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M&S Establishing Link to Workers Throughout Its South Asian Supply Chain

Marks & Spencer (M&S) has signed a one-year deal to work with social enterprise technology provider Good World Solutions to facilitate direct communications with workers in its clothing supply chain via mobile technology.

M&S will use Labor Link, technology that returns anonymous, quantitative survey results to M&S direct from supply chain workers. Workers listen to questions on their mobile phones in Hindi, Sinhalese, or another local language, and respond using their touch-tone keypad.

As part of financial literacy and health and nutrition training programs corresponding to M&S’ Plan A initiative, the company has already used the technology to survey over 2,000 workers across 13 suppliers in India and Sri Lanka.

With the support of its suppliers, M&S will now roll out the service to 30 factories and 22,500 workers in India, Sri Lanka and Bangladesh, gathering feedback on subjects ranging from personal banking and working conditions to health, job satisfaction and training. Four surveys are planned per year. There is no cost to the workers to use the technology and a minimal cost for the M&S suppliers to receive the summary data.

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Fiona Sadler, Head of Ethical Sourcing at Marks & Spencer, said: “This is an innovative breakthrough for us and moves workplace communication into the digital era. It’s not about checking up on our suppliers, it’s about making sure we’re doing the right things for the workers in our supply chain and giving them a voice.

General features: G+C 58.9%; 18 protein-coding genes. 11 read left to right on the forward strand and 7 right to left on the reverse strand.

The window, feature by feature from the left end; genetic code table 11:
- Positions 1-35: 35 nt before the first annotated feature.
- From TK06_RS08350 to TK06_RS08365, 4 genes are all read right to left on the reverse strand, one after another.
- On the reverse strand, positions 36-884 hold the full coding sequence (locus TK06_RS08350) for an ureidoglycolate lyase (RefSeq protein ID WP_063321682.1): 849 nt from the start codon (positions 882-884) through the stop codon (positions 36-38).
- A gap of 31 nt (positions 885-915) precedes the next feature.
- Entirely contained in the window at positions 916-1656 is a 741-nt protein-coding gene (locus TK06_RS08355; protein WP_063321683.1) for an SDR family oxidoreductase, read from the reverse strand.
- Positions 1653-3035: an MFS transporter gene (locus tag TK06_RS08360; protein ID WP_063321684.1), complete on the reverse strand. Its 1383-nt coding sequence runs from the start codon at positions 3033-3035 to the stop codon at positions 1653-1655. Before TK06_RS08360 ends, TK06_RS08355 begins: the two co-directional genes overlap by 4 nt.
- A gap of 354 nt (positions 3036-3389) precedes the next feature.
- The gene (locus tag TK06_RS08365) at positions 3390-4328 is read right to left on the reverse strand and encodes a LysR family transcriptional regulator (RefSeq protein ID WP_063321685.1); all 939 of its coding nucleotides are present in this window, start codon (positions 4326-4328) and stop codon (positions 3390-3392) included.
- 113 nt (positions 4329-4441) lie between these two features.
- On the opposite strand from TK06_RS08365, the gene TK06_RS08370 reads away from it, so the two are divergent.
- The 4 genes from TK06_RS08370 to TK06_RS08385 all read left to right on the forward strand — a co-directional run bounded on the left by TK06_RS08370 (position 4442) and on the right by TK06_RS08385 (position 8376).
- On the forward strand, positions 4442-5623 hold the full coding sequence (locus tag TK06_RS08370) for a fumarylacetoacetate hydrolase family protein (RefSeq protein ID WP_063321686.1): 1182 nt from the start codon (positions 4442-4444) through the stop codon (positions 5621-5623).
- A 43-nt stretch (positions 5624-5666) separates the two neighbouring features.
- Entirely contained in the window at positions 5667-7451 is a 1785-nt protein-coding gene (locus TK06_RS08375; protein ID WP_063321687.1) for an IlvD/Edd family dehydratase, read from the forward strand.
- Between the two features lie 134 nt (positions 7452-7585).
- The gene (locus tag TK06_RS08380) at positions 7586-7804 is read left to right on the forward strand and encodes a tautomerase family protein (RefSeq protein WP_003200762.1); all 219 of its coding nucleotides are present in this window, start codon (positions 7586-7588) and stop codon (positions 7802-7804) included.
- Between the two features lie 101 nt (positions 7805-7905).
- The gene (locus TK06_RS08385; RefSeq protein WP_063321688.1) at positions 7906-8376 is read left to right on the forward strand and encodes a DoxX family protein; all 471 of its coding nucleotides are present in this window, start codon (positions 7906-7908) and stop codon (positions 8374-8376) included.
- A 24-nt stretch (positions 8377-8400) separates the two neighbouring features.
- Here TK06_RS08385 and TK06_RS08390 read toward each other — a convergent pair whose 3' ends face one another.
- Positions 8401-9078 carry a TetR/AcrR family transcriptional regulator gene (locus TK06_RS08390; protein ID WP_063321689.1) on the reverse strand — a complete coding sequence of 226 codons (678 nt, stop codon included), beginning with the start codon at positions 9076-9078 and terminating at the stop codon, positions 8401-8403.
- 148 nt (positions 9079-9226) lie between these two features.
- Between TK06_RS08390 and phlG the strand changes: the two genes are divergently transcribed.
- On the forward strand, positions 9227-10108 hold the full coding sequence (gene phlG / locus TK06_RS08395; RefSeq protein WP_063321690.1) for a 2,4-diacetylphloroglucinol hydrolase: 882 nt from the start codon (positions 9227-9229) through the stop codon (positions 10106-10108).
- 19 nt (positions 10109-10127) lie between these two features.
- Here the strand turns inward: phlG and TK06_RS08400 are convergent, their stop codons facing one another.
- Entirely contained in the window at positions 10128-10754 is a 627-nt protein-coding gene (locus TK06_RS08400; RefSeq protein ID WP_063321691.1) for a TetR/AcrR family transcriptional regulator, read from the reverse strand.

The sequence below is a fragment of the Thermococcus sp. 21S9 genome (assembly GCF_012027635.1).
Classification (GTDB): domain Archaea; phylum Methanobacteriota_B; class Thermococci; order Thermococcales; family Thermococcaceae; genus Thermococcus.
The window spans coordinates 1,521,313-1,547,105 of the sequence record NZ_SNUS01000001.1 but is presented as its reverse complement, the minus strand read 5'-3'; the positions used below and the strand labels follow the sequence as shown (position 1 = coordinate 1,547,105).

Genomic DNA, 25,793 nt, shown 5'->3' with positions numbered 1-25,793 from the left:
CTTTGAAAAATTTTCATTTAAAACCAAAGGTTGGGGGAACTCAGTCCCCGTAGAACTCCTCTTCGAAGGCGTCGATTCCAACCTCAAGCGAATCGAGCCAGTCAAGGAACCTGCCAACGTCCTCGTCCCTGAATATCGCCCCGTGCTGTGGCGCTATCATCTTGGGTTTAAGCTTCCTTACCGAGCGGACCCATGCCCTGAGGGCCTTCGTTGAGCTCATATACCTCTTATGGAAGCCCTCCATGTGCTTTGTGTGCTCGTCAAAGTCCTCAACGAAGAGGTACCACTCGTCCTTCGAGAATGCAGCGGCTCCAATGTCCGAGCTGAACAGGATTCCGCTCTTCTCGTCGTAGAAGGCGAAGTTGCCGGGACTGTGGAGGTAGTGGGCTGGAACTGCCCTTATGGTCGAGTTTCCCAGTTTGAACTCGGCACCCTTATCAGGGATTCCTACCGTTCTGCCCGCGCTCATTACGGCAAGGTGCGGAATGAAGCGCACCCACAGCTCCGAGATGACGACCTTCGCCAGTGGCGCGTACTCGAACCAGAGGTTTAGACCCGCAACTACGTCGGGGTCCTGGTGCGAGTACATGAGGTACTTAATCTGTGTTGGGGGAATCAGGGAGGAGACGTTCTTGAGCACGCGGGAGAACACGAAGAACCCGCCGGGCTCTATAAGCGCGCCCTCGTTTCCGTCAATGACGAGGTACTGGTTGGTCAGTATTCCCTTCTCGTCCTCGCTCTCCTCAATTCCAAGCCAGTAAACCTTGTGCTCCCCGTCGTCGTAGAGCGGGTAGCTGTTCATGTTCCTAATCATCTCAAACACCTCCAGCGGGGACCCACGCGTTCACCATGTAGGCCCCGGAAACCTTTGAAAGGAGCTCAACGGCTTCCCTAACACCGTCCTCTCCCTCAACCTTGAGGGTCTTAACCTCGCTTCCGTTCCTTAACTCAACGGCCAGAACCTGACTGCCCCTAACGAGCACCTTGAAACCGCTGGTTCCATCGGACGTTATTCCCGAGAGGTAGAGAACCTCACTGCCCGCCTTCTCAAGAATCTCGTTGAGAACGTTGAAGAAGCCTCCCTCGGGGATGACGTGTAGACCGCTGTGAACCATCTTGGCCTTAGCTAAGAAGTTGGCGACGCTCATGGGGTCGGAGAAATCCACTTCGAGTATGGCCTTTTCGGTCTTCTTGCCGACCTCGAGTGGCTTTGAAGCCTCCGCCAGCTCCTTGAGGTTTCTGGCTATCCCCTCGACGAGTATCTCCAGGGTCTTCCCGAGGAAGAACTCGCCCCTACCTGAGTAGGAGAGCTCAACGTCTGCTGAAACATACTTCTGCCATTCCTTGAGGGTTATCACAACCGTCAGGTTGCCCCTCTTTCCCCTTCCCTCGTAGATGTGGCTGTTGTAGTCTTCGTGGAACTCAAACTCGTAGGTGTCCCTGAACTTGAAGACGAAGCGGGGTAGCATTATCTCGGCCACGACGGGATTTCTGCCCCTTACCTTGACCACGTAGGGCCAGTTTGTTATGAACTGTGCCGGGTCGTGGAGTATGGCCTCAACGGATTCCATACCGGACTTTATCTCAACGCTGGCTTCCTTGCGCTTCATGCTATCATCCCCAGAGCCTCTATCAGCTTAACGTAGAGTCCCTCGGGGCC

“We don’t directly employ workers in the factories, but they make Marks & Spencer products, take part in Marks & Spencer training programs and have a stake in our brand. It’s important to know whether we’re getting things right. The real time data Labor Link can deliver for us will be invaluable in shaping our policies and programmes.”

Heather Franzese, Director of Good World Solutions, said: “As the first UK company to give workers a voice through mobile technology, M&S is really taking a leadership position. There are 4.5 billion mobile subscriptions in the developing world. This is a truly disruptive innovation in ethical trade — enabling workers and buyers to connect directly.”

Trial results

M&S completed two successful trials using Labor Link in South Asia last year.

In India, factory workers completed a 12-question survey on banking, savings and insurance, ahead of a scheduled Plan A training course on financial literacy. The pre-training survey included questions such as “Do you have a bank account?” and “What will happen to your savings after you die?”

Findings included:

  • 59% of survey participants have their own bank account. That compares to 95% of adults in the United Kingdom;
  • 56% of those surveyed do not have savings. By comparison, only 22% of adults in the United Kingdom have no savings.
  • Those with savings typically choose to keep their money at home (43%), rather than at a bank, microfinance institution (MFI) or other location;
  • 18% of workers surveyed do not know what happens to their savings when they die, and another 12% believe the bank or MFI where savings are kept get to keep the funds.

In Sri Lanka, workers completed a 12-question survey on health, balanced diet and disease prevention before and after M&S “Healthy Week” training program. Pre- and post-training surveys included questions such as “Can you spread a disease by coughing or sneezing on someone?” Findings included:

  • Worker understanding about how disease is spread and how it can be prevented increased 50% from the pre-training to the post-training survey;
  • Data shows almost universal improvement in the understanding of health and nutrition principles among trained workers.

Here in the U.S., Walmart formed a partnership earlier this year with supply chain communication platform LaborVoices that is using real-time, anonymized worker feedback to help the retail giant ensure safe factory working conditions throughout its 279 supplier factories in Bangladesh.


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